We headed back to check on the lions, and the two females were moving around and feeding on their kill. We parked nearby and watched them. We heard lion calls from two different directions. Alwyn whispered that the other lions in the pride were trying to find out where the kill was and one call was from a male lion nearby. He then told us that the females here would not answer back because lions sitting on a kill do not call out to other lions.

No sooner had he said this that both of the lions in front of us started to call. Alwyn laughed and said that’s what he got for speaking too soon. One lion continued eating and we moved around to get a better look at the other lion which was sleeping. A hyena showed up a few hundred yards away and began creeping closer to see if it could get in on the kill.

We moved the truck again to get closer to the kill in case something happened between the lions and the hyena. As soon as we started to move, the back left tire wobbled and made noises. Somewhere along the way, the tire had punctured and was now fully deflated. There was a spare and a jack on the truck so we didn’t worry too much and got close to the feeding lion. All of the sudden, the sleeping lion bolted upright and went after the hyena. It was shocking how quickly the lion went from bloated and panting on the ground to upright and stalking.

The one who was feeding took a few more bites and then got up. She walked right towards where I was sitting on the truck and then past me. I almost could have reached out and touched her. It was definitely a heart racing moment when the lion (seemingly) looked at me and then walked towards me.

After the lions had gone away chasing the hyena, we decided it would be a good time to change the tire. We drive a little bit away and then got down to take a look at it. As it turns out, we had a jack, a spare tire, but no tire iron. There was no way we could get the tire changed. We were several kilometers from our camp and for a brief instant many of probably had nightmarish visions of having to sleep in the truck right next to lions.

Alwyn decided to drive back to camp on the flat and while it was a long, slow, bumpy ride back, we made it. The tire iron was in the trailer and we quickly changed the tire, made a fire, and ate dinner.

As I was trying to get to sleep in my tent that night, I heard more lion calls.

Friday, December 3, 2010

On Safari (Part 2)

We woke up at 5:30 to have breakfast and get ready for our first game drive. As soon as I opened my tent, I could see a herd of impala about 100 yards from our camp and a few Zebra also wandered by. I drank some instant coffee and got in the truck to head out.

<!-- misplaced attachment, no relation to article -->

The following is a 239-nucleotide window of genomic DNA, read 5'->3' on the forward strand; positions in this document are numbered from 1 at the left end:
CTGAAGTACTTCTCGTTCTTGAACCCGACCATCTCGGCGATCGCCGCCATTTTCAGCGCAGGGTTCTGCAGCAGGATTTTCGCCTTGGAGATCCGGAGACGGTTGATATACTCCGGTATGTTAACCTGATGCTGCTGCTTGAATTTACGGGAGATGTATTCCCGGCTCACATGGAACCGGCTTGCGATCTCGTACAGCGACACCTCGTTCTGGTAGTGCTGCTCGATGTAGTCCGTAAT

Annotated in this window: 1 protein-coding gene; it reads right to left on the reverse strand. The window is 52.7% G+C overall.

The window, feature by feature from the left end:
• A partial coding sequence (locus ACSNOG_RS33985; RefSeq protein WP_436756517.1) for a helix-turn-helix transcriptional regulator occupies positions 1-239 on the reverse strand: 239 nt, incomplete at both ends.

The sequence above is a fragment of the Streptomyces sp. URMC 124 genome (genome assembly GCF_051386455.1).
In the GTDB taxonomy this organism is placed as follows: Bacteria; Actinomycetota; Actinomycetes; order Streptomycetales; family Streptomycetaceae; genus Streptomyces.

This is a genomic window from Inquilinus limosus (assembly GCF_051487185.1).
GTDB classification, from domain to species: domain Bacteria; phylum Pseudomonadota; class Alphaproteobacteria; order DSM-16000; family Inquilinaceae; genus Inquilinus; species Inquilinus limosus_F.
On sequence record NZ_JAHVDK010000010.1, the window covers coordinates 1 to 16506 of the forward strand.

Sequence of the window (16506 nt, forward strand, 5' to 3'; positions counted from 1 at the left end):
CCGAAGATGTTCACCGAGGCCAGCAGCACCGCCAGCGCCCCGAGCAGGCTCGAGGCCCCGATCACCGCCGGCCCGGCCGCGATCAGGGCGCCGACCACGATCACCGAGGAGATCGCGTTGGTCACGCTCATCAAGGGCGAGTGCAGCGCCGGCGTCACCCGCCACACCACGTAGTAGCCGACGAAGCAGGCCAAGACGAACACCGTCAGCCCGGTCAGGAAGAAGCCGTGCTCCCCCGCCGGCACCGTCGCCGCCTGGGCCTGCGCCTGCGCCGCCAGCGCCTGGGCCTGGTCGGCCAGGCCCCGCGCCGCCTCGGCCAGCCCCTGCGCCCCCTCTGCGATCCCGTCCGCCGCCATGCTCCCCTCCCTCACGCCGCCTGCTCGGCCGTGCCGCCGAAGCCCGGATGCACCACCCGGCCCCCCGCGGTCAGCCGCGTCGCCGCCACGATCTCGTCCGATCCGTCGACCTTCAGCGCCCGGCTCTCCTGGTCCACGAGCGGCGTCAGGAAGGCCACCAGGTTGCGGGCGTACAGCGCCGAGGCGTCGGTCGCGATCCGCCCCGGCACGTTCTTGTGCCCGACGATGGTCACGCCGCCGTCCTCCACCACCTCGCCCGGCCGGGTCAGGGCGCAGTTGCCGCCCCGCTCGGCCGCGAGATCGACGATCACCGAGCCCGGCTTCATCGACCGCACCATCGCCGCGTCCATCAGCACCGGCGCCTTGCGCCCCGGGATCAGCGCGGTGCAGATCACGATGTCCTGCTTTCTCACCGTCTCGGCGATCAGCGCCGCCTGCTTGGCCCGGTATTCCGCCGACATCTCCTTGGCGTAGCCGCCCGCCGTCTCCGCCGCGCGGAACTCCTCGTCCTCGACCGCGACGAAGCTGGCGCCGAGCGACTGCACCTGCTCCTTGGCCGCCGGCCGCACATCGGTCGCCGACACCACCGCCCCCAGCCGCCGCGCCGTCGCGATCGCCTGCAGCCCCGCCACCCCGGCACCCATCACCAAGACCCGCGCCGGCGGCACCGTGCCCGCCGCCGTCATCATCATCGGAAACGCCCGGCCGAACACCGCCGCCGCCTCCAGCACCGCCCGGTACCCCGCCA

Shortly after leaving our camp, we saw another herd of impala (All told, we probably saw 500 of them over the weekend). We also saw another herd of zebra that were quite playful. We stopped and watched a few wildebeests with their young and saw a single giraffe and a single ostrich in the distance. It was almost too much to take in. At points, I could see animals in every direction that I looked.

There were also a lot of toppled trees. Alwyn explained that the elephants rub their tusks against the trees to knock the bark off. Once this bark is stripped, the tree will die and then the elephants come along and knock them over to eat the bark when food is scarce. We continued on and headed towards the river. Alwyn is an expert tracker and at times he would lean out of the side of the truck and look at an animal track. He would say things like, “buffalo, passed through here yesterday afternoon” or “female lion that walked through here last night.” I have no idea how he could tell this and it was fascinating. Alwyn caught site of some lion prints and we tracked them.

We passed by a tree surrounded by bushes and one of us in the back called out that they had a dead animal in the bushes. Alwyn backed the truck up and we found a fresh water buck carcass and two female lions in the bushes. They were so full that all they could do was lay under the brush and pant. Alwyn explained that lions only eat about every 3-4 days. Because they do not know when their next meal will be, they binge eat. A lion’s stomach can expand so much to take in all the food that it squeezes the lungs and the lions literally pant because they cannot take in a full breath. We sat no more than 15 feet away from the lions and just watched them.

The interesting thing about being out on safari is that as long as everyone stayed in the truck, we were safe. Most wild animals see the truck and view it as one object, not as a truck with 8 people inside.